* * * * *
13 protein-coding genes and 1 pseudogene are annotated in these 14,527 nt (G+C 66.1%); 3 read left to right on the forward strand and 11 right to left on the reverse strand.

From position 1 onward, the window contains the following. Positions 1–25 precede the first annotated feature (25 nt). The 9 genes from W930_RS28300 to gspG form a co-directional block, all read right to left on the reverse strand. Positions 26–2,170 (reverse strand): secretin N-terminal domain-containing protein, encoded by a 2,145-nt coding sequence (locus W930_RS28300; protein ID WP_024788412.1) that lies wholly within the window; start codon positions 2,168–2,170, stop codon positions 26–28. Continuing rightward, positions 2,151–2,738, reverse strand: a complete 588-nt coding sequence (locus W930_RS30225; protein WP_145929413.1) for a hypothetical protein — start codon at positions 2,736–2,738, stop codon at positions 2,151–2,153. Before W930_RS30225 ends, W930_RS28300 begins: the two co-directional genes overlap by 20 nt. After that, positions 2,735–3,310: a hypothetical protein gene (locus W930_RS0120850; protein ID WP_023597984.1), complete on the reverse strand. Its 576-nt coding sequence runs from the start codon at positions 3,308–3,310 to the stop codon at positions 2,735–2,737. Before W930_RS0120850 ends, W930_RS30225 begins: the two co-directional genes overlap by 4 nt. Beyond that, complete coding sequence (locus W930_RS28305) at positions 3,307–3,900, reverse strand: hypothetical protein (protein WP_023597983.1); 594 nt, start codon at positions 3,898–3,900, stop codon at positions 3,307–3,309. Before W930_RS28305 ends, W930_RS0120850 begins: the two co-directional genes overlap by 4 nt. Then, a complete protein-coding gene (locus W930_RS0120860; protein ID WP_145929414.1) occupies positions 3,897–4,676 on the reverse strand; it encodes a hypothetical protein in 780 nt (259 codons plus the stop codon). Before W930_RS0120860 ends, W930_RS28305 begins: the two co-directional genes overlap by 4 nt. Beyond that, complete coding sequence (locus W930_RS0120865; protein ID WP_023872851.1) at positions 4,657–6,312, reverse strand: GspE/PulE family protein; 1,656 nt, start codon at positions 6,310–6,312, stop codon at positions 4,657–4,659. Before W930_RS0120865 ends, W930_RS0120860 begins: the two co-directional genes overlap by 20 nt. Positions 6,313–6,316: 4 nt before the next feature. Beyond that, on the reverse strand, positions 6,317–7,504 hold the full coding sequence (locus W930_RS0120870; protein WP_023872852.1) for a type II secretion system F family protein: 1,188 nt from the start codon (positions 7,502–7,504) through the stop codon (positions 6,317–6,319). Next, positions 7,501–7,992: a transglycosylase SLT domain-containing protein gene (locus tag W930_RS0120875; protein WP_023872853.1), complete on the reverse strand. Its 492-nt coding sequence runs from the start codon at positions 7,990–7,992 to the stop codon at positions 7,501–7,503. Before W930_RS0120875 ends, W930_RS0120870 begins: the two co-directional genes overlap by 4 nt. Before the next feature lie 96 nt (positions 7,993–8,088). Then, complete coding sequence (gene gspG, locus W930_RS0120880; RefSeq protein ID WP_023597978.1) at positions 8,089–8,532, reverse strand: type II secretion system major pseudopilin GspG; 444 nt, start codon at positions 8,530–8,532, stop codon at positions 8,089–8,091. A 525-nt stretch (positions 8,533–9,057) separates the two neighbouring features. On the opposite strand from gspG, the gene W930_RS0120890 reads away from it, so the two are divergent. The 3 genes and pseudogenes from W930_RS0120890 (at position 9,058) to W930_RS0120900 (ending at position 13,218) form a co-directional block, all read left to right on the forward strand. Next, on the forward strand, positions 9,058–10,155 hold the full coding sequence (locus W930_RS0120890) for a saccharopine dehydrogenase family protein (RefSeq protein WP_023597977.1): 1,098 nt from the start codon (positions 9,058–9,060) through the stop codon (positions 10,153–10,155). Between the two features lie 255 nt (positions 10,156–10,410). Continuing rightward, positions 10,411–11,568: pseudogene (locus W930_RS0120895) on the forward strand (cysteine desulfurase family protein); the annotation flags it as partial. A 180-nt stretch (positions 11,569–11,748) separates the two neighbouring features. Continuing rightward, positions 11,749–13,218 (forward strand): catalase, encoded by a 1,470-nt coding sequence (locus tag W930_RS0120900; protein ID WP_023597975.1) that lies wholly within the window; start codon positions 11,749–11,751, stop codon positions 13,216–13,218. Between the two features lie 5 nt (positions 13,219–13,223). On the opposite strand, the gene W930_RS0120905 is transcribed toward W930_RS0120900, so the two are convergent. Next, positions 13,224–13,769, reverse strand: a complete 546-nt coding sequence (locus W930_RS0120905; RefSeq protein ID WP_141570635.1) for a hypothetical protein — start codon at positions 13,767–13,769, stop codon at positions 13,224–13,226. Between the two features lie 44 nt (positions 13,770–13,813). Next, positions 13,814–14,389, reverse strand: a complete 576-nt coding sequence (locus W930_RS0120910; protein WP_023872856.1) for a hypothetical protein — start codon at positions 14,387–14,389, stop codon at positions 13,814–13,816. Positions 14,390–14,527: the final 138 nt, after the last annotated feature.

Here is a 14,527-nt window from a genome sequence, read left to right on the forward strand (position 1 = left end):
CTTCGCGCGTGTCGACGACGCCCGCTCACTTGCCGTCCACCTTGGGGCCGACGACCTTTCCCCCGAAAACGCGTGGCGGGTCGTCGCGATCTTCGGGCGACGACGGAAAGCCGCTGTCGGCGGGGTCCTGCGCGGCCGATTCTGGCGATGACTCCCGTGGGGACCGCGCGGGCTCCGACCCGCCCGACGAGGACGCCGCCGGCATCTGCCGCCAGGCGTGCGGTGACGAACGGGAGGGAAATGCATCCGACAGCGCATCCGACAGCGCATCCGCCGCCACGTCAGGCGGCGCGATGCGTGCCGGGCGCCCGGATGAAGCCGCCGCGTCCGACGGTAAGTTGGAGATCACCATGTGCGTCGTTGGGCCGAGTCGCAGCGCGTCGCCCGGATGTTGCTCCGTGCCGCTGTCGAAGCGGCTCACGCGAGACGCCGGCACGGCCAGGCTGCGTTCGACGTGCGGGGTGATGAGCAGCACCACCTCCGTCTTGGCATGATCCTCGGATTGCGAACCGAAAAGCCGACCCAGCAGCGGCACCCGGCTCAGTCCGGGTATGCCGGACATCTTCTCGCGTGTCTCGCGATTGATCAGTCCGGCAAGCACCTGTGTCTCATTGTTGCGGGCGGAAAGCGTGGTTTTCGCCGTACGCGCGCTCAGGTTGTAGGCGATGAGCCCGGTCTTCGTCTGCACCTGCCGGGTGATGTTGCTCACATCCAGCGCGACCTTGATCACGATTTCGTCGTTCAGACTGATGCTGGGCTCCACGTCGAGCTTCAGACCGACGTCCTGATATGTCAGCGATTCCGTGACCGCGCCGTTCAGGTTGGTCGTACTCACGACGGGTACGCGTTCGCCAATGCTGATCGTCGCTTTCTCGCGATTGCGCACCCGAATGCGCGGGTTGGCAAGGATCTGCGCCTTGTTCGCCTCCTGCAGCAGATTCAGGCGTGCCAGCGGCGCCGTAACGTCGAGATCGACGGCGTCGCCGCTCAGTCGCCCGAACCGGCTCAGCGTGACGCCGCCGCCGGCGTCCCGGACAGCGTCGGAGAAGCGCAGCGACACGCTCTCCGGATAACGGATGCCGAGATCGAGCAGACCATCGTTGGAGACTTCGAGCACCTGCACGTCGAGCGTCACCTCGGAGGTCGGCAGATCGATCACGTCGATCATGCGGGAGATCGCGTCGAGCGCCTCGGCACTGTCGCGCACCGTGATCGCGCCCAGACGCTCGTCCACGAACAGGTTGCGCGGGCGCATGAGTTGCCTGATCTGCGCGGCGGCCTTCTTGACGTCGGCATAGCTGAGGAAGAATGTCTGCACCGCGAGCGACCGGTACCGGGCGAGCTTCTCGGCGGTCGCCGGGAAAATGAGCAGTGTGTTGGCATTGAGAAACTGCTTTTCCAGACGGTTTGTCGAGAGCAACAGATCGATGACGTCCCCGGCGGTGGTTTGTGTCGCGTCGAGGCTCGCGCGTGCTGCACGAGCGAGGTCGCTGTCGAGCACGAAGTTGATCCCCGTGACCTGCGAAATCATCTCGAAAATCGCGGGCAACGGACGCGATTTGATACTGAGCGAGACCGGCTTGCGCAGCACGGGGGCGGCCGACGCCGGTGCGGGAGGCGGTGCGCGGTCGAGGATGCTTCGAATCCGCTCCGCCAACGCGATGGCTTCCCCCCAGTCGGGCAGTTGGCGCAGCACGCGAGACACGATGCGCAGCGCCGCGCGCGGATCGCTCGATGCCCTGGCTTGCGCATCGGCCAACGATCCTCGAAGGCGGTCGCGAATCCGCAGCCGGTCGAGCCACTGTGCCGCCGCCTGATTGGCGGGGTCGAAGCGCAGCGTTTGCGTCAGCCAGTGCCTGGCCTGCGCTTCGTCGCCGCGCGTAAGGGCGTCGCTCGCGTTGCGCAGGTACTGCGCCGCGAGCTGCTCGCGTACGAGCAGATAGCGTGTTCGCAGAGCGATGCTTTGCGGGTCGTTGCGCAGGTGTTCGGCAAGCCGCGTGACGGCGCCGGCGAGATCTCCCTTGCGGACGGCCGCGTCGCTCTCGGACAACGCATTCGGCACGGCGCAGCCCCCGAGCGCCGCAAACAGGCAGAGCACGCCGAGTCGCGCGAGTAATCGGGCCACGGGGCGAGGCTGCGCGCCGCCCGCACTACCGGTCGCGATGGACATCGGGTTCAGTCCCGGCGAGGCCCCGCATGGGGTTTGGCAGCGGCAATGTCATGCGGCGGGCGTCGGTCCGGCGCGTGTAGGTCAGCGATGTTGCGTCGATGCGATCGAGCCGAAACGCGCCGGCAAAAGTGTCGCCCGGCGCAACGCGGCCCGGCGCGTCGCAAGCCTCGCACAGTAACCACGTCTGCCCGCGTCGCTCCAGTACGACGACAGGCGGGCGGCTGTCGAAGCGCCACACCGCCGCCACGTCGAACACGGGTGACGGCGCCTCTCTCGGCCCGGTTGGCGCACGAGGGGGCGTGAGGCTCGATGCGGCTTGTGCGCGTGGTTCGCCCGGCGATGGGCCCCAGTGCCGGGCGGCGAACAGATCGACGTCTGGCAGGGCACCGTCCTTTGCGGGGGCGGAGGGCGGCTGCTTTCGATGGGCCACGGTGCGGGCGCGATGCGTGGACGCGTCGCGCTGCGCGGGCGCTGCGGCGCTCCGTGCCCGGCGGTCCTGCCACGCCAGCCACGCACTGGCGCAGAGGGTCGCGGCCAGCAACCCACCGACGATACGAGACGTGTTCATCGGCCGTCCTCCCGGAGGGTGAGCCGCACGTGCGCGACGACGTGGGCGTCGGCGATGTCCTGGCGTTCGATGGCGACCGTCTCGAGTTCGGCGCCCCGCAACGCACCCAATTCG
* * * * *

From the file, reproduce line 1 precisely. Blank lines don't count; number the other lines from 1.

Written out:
13 protein-coding genes and 1 pseudogene are annotated in these 14,527 nt (G+C 66.1%); 3 read left to right on the forward strand and 11 right to left on the reverse strand.